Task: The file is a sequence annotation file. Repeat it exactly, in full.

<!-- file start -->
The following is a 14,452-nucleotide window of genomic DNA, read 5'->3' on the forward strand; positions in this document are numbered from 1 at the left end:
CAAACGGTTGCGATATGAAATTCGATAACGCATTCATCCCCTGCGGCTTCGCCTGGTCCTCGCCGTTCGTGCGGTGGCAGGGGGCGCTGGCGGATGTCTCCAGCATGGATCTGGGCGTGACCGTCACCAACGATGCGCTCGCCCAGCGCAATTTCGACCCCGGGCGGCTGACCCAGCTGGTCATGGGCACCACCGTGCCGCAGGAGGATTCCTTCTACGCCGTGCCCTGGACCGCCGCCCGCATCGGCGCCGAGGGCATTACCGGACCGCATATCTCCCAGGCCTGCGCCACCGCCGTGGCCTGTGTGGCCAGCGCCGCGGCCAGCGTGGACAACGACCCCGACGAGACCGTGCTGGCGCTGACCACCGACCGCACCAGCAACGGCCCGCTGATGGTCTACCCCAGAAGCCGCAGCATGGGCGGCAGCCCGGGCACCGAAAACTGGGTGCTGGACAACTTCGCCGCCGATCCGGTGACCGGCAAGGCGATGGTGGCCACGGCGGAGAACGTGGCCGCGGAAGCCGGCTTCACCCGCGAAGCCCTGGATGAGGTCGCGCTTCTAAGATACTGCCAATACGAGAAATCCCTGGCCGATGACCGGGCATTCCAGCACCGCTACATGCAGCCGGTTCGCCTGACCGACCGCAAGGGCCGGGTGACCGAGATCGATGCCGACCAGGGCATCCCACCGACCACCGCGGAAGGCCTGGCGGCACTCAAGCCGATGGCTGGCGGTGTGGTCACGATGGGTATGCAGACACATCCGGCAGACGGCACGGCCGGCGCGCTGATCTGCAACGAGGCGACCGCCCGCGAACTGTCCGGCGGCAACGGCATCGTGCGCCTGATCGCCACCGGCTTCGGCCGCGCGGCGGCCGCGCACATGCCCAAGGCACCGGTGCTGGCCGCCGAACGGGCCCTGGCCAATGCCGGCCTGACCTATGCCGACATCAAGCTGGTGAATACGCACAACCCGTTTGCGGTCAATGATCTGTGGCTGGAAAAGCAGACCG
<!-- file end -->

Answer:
The following is a 14,452-nucleotide window of genomic DNA, read 5'->3' on the forward strand; positions in this document are numbered from 1 at the left end:
CAAACGGTTGCGATATGAAATTCGATAACGCATTCATCCCCTGCGGCTTCGCCTGGTCCTCGCCGTTCGTGCGGTGGCAGGGGGCGCTGGCGGATGTCTCCAGCATGGATCTGGGCGTGACCGTCACCAACGATGCGCTCGCCCAGCGCAATTTCGACCCCGGGCGGCTGACCCAGCTGGTCATGGGCACCACCGTGCCGCAGGAGGATTCCTTCTACGCCGTGCCCTGGACCGCCGCCCGCATCGGCGCCGAGGGCATTACCGGACCGCATATCTCCCAGGCCTGCGCCACCGCCGTGGCCTGTGTGGCCAGCGCCGCGGCCAGCGTGGACAACGACCCCGACGAGACCGTGCTGGCGCTGACCACCGACCGCACCAGCAACGGCCCGCTGATGGTCTACCCCAGAAGCCGCAGCATGGGCGGCAGCCCGGGCACCGAAAACTGGGTGCTGGACAACTTCGCCGCCGATCCGGTGACCGGCAAGGCGATGGTGGCCACGGCGGAGAACGTGGCCGCGGAAGCCGGCTTCACCCGCGAAGCCCTGGATGAGGTCGCGCTTCTAAGATACTGCCAATACGAGAAATCCCTGGCCGATGACCGGGCATTCCAGCACCGCTACATGCAGCCGGTTCGCCTGACCGACCGCAAGGGCCGGGTGACCGAGATCGATGCCGACCAGGGCATCCCACCGACCACCGCGGAAGGCCTGGCGGCACTCAAGCCGATGGCTGGCGGTGTGGTCACGATGGGTATGCAGACACATCCGGCAGACGGCACGGCCGGCGCGCTGATCTGCAACGAGGCGACCGCCCGCGAACTGTCCGGCGGCAACGGCATCGTGCGCCTGATCGCCACCGGCTTCGGCCGCGCGGCGGCCGCGCACATGCCCAAGGCACCGGTGCTGGCCGCCGAACGGGCCCTGGCCAATGCCGGCCTGACCTATGCCGACATCAAGCTGGTGAATACGCACAACCCGTTTGCGGTCAATGATCTGTGGCTGGAAAAGCAGACCG